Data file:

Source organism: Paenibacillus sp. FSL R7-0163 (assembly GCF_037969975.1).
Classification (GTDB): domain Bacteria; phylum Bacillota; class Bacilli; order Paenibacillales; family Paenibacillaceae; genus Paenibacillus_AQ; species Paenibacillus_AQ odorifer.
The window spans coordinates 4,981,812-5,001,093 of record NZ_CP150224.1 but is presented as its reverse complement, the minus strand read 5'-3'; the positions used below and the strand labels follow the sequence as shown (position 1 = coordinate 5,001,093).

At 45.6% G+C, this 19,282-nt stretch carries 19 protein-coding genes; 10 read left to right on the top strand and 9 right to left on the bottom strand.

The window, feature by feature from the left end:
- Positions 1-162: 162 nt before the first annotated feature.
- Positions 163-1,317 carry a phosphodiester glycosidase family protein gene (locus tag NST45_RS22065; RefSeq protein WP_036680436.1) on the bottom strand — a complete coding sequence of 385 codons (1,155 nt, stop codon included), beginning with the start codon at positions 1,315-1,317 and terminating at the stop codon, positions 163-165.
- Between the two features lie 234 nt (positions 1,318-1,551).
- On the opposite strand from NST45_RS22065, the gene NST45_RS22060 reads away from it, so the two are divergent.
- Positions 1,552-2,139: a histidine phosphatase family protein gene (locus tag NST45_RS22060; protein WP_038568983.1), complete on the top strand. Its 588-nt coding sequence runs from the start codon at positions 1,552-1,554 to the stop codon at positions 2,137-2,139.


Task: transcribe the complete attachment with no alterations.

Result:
Source organism: Paenibacillus sp. FSL R7-0163 (assembly GCF_037969975.1).
Classification (GTDB): domain Bacteria; phylum Bacillota; class Bacilli; order Paenibacillales; family Paenibacillaceae; genus Paenibacillus_AQ; species Paenibacillus_AQ odorifer.
The window spans coordinates 4,981,812-5,001,093 of record NZ_CP150224.1 but is presented as its reverse complement, the minus strand read 5'-3'; the positions used below and the strand labels follow the sequence as shown (position 1 = coordinate 5,001,093).

At 45.6% G+C, this 19,282-nt stretch carries 19 protein-coding genes; 10 read left to right on the top strand and 9 right to left on the bottom strand.

The window, feature by feature from the left end:
- Positions 1-162: 162 nt before the first annotated feature.
- Positions 163-1,317 carry a phosphodiester glycosidase family protein gene (locus tag NST45_RS22065; RefSeq protein WP_036680436.1) on the bottom strand — a complete coding sequence of 385 codons (1,155 nt, stop codon included), beginning with the start codon at positions 1,315-1,317 and terminating at the stop codon, positions 163-165.
- Between the two features lie 234 nt (positions 1,318-1,551).
- On the opposite strand from NST45_RS22065, the gene NST45_RS22060 reads away from it, so the two are divergent.
- Positions 1,552-2,139: a histidine phosphatase family protein gene (locus tag NST45_RS22060; protein WP_038568983.1), complete on the top strand. Its 588-nt coding sequence runs from the start codon at positions 1,552-1,554 to the stop codon at positions 2,137-2,139.